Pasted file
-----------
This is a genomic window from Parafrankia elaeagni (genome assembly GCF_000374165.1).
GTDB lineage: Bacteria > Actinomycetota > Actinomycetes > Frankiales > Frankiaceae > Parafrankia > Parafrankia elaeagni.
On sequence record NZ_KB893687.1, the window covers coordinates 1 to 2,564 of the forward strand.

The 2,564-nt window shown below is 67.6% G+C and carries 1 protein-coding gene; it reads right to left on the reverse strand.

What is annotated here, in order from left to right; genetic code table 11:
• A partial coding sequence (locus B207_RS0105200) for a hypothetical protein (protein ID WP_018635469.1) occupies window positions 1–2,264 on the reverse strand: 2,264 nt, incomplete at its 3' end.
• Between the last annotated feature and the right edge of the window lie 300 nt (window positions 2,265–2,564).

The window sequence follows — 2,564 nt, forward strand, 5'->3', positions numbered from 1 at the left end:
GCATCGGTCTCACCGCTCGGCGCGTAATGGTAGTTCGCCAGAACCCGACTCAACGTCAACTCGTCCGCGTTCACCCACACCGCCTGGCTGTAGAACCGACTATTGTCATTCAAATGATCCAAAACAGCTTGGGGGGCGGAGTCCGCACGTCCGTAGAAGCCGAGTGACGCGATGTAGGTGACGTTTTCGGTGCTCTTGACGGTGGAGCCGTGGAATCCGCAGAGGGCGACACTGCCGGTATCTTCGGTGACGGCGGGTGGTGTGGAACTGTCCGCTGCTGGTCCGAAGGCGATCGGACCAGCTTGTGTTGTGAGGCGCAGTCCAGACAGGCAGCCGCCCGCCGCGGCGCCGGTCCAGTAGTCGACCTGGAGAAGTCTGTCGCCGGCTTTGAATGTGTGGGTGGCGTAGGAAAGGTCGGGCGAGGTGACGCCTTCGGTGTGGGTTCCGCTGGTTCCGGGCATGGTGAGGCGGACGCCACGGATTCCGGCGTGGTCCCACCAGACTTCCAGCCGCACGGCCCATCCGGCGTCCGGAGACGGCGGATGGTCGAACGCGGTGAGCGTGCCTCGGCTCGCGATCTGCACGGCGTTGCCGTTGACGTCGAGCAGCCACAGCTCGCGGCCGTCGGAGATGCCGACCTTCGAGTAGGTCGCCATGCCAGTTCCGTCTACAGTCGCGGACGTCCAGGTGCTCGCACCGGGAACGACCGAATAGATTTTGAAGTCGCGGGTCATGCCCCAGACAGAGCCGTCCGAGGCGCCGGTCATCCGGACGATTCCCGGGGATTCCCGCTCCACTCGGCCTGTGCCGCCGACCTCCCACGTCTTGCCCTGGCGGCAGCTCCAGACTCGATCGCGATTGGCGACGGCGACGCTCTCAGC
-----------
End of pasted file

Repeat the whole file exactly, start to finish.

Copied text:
This is a genomic window from Parafrankia elaeagni (genome assembly GCF_000374165.1).
GTDB lineage: Bacteria > Actinomycetota > Actinomycetes > Frankiales > Frankiaceae > Parafrankia > Parafrankia elaeagni.
On sequence record NZ_KB893687.1, the window covers coordinates 1 to 2,564 of the forward strand.

The 2,564-nt window shown below is 67.6% G+C and carries 1 protein-coding gene; it reads right to left on the reverse strand.

What is annotated here, in order from left to right; genetic code table 11:
• A partial coding sequence (locus B207_RS0105200) for a hypothetical protein (protein ID WP_018635469.1) occupies window positions 1–2,264 on the reverse strand: 2,264 nt, incomplete at its 3' end.
• Between the last annotated feature and the right edge of the window lie 300 nt (window positions 2,265–2,564).

The window sequence follows — 2,564 nt, forward strand, 5'->3', positions numbered from 1 at the left end:
GCATCGGTCTCACCGCTCGGCGCGTAATGGTAGTTCGCCAGAACCCGACTCAACGTCAACTCGTCCGCGTTCACCCACACCGCCTGGCTGTAGAACCGACTATTGTCATTCAAATGATCCAAAACAGCTTGGGGGGCGGAGTCCGCACGTCCGTAGAAGCCGAGTGACGCGATGTAGGTGACGTTTTCGGTGCTCTTGACGGTGGAGCCGTGGAATCCGCAGAGGGCGACACTGCCGGTATCTTCGGTGACGGCGGGTGGTGTGGAACTGTCCGCTGCTGGTCCGAAGGCGATCGGACCAGCTTGTGTTGTGAGGCGCAGTCCAGACAGGCAGCCGCCCGCCGCGGCGCCGGTCCAGTAGTCGACCTGGAGAAGTCTGTCGCCGGCTTTGAATGTGTGGGTGGCGTAGGAAAGGTCGGGCGAGGTGACGCCTTCGGTGTGGGTTCCGCTGGTTCCGGGCATGGTGAGGCGGACGCCACGGATTCCGGCGTGGTCCCACCAGACTTCCAGCCGCACGGCCCATCCGGCGTCCGGAGACGGCGGATGGTCGAACGCGGTGAGCGTGCCTCGGCTCGCGATCTGCACGGCGTTGCCGTTGACGTCGAGCAGCCACAGCTCGCGGCCGTCGGAGATGCCGACCTTCGAGTAGGTCGCCATGCCAGTTCCGTCTACAGTCGCGGACGTCCAGGTGCTCGCACCGGGAACGACCGAATAGATTTTGAAGTCGCGGGTCATGCCCCAGACAGAGCCGTCCGAGGCGCCGGTCATCCGGACGATTCCCGGGGATTCCCGCTCCACTCGGCCTGTGCCGCCGACCTCCCACGTCTTGCCCTGGCGGCAGCTCCAGACTCGATCGCGATTGGCGACGGCGACGCTCTCAGC